* What is the history of your relationship with your parent? It should be one of mutual respect and easy communication. The best situation is one in which the parent has relinquished the role of mentor/teacher/critic and thinks of you as a peer.

* What do you need to discuss beforehand? You must be able to discuss the scope of the job the parent will be doing, his or her responsibilities, the salary, reporting arrangements, how you will handle a situation when you have to tell a parent what to do, and what to do if a parent starts acting more like the boss than an employee.

* Can you structure the job so it works best for your parent and for you? "Hiring a parent as a consultant who has the experience and expertise you need has the greatest possibility for success," says Brown. That's because with their limited duties, like writing a sales manual or trouble-shooting, and limited time frames, consultants don't turn the power relationship between parent and child completely on its head the way employment does.

The consulting option also takes into consideration that a parent may not want to work full time. Part-time and off-site work are other creative options when hiring parents. One writer, for example, employs her homebound father, a former research scientist, to scour publications for her; he mails her clippings weekly.

* Will you be able to evaluate your parent as an employee and, if necessary, end the business relationship without damaging the personal relationship? Before employment begins, agree to evaluate the arrangement within a reasonable time in the near future to see what is working, what isn't, how the business relationship can be improved and whether it should be terminated. If the trial period works out, then you can move to a long-term commitment.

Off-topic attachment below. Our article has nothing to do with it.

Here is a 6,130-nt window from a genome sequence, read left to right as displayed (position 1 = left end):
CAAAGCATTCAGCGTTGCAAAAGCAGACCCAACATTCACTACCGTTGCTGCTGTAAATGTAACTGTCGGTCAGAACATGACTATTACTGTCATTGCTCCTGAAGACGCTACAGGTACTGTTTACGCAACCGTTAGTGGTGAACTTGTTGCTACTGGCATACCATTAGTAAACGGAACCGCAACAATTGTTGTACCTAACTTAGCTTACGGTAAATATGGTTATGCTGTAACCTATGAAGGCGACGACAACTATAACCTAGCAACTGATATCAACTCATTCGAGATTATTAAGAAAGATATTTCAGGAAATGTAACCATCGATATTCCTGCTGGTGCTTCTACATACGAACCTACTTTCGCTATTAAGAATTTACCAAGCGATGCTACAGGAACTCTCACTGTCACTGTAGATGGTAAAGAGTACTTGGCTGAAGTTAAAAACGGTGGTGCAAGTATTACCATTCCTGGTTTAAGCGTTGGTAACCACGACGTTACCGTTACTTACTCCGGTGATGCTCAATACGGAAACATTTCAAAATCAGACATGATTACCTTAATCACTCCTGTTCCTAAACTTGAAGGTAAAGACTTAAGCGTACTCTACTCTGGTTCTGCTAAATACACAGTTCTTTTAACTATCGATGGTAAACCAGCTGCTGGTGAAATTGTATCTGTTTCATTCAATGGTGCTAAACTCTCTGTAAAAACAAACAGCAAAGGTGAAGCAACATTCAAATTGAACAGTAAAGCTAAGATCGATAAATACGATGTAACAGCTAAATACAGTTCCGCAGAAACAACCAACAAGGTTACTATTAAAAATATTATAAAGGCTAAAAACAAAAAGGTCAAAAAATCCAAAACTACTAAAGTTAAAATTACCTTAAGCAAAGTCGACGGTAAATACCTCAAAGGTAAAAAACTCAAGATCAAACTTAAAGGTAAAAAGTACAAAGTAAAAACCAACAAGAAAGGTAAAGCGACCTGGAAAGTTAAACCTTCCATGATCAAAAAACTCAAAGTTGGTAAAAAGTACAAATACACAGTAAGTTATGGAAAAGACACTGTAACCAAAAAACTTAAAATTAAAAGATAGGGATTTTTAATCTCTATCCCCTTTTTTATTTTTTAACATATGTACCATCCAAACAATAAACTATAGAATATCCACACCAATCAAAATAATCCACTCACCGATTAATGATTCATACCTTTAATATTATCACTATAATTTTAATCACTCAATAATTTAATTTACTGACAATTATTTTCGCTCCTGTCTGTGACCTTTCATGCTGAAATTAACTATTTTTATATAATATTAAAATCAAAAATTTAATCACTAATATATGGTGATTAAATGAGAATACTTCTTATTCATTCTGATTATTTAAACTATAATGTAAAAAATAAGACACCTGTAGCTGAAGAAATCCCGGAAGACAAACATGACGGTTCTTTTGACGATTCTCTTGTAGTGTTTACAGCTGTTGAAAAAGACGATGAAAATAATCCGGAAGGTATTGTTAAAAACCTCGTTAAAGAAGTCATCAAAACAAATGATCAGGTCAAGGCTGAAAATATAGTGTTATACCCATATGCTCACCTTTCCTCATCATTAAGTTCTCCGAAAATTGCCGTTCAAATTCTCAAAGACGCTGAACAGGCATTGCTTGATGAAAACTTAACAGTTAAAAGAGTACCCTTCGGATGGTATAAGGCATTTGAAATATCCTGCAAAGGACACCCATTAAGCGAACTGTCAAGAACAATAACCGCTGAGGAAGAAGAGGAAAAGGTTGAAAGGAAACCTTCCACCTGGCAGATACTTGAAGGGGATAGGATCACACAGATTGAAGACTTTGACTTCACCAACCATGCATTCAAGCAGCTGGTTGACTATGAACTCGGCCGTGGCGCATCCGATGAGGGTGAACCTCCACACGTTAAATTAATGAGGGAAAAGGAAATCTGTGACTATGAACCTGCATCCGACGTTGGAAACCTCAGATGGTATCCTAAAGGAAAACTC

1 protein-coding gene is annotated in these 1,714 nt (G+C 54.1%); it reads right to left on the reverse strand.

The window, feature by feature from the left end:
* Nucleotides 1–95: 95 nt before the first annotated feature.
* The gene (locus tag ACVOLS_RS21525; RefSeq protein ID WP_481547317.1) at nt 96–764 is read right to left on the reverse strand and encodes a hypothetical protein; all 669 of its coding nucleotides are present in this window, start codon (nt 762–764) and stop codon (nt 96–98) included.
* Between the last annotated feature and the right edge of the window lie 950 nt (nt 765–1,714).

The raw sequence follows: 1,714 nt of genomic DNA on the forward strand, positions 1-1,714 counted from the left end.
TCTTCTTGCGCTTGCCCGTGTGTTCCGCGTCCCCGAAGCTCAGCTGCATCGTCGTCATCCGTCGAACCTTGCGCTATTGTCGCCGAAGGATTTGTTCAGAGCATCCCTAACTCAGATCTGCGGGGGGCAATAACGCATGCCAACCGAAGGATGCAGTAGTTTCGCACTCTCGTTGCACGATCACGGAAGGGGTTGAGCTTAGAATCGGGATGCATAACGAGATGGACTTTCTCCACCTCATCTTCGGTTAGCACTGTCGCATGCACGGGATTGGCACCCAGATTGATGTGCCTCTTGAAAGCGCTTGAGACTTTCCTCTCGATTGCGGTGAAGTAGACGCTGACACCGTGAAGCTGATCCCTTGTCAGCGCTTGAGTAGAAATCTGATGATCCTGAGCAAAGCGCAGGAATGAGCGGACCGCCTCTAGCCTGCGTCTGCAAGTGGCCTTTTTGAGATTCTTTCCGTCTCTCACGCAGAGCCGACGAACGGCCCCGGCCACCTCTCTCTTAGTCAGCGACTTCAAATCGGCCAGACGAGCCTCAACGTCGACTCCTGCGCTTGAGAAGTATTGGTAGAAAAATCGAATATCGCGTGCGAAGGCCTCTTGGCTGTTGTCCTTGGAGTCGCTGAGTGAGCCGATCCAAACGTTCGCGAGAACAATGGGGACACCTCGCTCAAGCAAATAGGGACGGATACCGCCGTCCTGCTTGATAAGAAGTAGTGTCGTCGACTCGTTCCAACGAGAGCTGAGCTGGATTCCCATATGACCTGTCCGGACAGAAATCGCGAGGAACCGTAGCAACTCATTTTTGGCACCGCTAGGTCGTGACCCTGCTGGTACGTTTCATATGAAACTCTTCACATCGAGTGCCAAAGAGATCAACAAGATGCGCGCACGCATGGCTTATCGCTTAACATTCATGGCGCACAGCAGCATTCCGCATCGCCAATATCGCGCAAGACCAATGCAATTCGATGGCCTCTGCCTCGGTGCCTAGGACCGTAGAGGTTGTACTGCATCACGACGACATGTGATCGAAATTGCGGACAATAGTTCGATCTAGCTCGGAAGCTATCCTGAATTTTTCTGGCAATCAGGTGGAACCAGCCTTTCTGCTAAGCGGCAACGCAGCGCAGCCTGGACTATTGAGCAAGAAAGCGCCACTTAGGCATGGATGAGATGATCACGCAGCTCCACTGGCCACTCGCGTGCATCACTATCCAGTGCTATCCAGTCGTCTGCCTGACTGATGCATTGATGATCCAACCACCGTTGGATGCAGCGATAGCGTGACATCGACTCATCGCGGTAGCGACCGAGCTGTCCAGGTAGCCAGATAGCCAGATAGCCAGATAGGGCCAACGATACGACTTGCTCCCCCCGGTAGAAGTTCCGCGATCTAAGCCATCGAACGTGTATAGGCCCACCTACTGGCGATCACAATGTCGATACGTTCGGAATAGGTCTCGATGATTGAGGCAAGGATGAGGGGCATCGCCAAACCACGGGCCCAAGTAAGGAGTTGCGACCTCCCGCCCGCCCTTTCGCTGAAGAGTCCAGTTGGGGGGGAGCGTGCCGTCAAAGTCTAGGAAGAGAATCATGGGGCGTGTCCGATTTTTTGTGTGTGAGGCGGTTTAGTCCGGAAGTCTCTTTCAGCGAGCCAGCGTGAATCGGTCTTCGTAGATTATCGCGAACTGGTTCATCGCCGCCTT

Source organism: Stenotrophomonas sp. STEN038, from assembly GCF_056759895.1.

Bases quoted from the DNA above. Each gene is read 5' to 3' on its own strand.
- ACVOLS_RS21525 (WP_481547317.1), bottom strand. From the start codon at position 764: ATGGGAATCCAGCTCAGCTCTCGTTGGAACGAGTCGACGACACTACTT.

If you can't answer these questions positively, proceed no further. As great an idea as hiring your parents may seem, it is difficult to overcome the psychological hurdles of this topsy-turvy relationship. And if it's going to jeopardize your personal relationship, it's not worth doing. (Entrepreneur Media Inc.)

Money and Health

Staying Healthy While Making Money

A fit body and mind keep your business in peak condition.

WHAT'S the state of your health? Not your company's health--your own. If you're like all too many entrepreneurs, you're too busy taking care of busi- ness to take care of yourself. But the bottom-line lifestyle that's so easy to get used to can endanger not only your personal well-being but also that of your company.

Which should give you all the motivation you need to put down that greasy ham- burger and pick up those carrot sticks. After all, you wouldn't treat your business in such a cavalier way, would you? Why should your body be any dif- ferent?